My “areas of improvement” included keeping my opinions to myself. (Now I have a blog and don’t have to.)

I think that’s why Mr. Hernandez’s lecture has haunted me to this day. I felt like such a cheat when I looked him in the eye and lied.

I paid for it too. I’m serious–as much as a 6 year old can agonize, I truly agonized over it. I remember even crying because I felt so awful, but being so embarrassed that I could never tell him the truth. I held on to that secret for years, and it bothered me just as long.

One of these days, when I go home to visit my parents, I’m going to find him and tell him the truth. And thank him for being a really nice guy and not tattling.


The phenomenon of guilt is actually a great thing. I wish I would have confessed and apologized. I wish I would have known the joy of feeling forgiveness, absolution, and release at six years old. As an adult, I feel like I get this on a daily basis.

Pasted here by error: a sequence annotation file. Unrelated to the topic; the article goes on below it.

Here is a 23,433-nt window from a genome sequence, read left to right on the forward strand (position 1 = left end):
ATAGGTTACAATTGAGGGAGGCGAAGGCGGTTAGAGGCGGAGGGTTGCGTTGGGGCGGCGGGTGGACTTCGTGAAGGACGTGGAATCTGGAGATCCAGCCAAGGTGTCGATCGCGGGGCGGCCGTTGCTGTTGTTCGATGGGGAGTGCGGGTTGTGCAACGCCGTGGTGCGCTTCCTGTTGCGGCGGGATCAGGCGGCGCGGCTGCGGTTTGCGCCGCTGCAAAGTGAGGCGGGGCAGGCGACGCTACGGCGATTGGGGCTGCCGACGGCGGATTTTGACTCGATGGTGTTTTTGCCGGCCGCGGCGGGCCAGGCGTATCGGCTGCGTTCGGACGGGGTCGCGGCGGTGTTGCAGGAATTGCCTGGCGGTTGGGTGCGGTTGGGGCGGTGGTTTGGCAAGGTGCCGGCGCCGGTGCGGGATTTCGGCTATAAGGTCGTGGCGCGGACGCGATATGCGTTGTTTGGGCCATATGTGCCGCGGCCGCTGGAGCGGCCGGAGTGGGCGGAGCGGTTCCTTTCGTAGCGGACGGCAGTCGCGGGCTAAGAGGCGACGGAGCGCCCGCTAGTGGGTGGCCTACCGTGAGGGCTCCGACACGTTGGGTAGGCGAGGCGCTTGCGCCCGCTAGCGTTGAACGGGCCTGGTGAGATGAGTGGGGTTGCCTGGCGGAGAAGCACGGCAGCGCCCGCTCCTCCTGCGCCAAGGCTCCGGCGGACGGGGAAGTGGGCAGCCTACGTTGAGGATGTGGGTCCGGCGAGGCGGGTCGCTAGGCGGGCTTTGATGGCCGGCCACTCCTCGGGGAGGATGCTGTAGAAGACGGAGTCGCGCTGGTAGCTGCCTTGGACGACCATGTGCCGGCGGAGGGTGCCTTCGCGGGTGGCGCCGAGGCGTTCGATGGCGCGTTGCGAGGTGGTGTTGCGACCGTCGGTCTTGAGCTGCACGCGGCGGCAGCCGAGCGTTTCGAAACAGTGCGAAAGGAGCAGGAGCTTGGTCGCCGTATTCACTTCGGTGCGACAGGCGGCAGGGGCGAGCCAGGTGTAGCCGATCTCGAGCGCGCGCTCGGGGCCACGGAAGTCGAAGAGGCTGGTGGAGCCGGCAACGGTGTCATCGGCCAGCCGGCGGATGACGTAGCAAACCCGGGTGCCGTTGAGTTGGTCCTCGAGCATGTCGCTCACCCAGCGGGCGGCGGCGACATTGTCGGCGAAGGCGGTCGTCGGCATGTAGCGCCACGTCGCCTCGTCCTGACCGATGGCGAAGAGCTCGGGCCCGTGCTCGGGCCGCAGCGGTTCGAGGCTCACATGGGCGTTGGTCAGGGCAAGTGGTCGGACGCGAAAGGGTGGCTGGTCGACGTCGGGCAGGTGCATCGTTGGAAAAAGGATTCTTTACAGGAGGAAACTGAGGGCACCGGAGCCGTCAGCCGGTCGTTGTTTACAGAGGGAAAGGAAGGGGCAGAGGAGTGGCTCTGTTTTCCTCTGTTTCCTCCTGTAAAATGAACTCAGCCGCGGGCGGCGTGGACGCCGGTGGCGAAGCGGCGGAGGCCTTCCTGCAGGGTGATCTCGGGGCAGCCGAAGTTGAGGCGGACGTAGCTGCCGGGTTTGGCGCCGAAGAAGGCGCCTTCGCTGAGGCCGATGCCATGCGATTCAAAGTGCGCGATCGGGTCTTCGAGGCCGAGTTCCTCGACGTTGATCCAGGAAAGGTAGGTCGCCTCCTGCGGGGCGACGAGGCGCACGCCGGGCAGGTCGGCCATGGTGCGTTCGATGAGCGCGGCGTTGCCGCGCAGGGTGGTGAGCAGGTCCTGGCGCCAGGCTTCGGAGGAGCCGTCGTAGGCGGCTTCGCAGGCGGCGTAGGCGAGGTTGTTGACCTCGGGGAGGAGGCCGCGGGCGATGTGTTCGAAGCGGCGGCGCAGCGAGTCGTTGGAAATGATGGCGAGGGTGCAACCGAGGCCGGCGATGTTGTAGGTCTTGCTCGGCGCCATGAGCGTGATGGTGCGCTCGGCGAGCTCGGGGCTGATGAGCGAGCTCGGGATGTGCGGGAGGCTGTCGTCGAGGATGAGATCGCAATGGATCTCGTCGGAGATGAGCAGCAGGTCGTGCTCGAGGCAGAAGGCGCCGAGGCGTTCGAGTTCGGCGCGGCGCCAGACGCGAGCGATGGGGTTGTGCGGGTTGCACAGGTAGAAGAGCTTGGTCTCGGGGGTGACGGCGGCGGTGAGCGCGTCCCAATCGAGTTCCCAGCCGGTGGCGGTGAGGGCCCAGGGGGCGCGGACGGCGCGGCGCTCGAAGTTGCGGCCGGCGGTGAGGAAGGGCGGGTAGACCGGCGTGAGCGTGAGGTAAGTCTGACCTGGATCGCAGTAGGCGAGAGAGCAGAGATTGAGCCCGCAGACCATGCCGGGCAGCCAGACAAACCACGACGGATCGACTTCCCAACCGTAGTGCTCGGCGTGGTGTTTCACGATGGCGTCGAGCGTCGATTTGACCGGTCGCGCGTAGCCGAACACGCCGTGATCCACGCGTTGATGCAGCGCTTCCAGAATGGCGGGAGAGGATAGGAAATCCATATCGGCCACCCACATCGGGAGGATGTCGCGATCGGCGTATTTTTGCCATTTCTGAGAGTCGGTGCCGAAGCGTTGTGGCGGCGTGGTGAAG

I will always remember Mr. Hernandez’s lecture. It’s truly a great lesson as an adult to see yourself as the helpless, ridiculous, and ornery child. How much has changed? How much grace do I still require?

A Big Fat Lie
Becky and I in Junior High: eating pizza while we applying Biore Nose Strips. How redundant.

*This post was written in response to Mama Kat’s Weekly Writing Prompt. Head over there for some great writing!

15 thoughts on “A Big Fat Lie

  1. Carrie

    I remember telling little white lies as a kid. Mainly for survival (my older brother and I had a sort of pact: I wouldn’t squeal when he beat the crap out of me, he wouldn’t squeal about me swearing like a sailor…although now that I think about it, I bet my parents would have though the beatings far outweighed my potty mouth)

  2. Jen

    My son is struggling with lying right now. I can only hope that someday, someone will influence him like your teacher.

  3. Karen & Gerard Zemek

    Interesting that you got away with it and got to be with your friend for years to come. It’s sad that kids are often separated from their friends because of age or grade. That’s one problem kids have that adults don’t.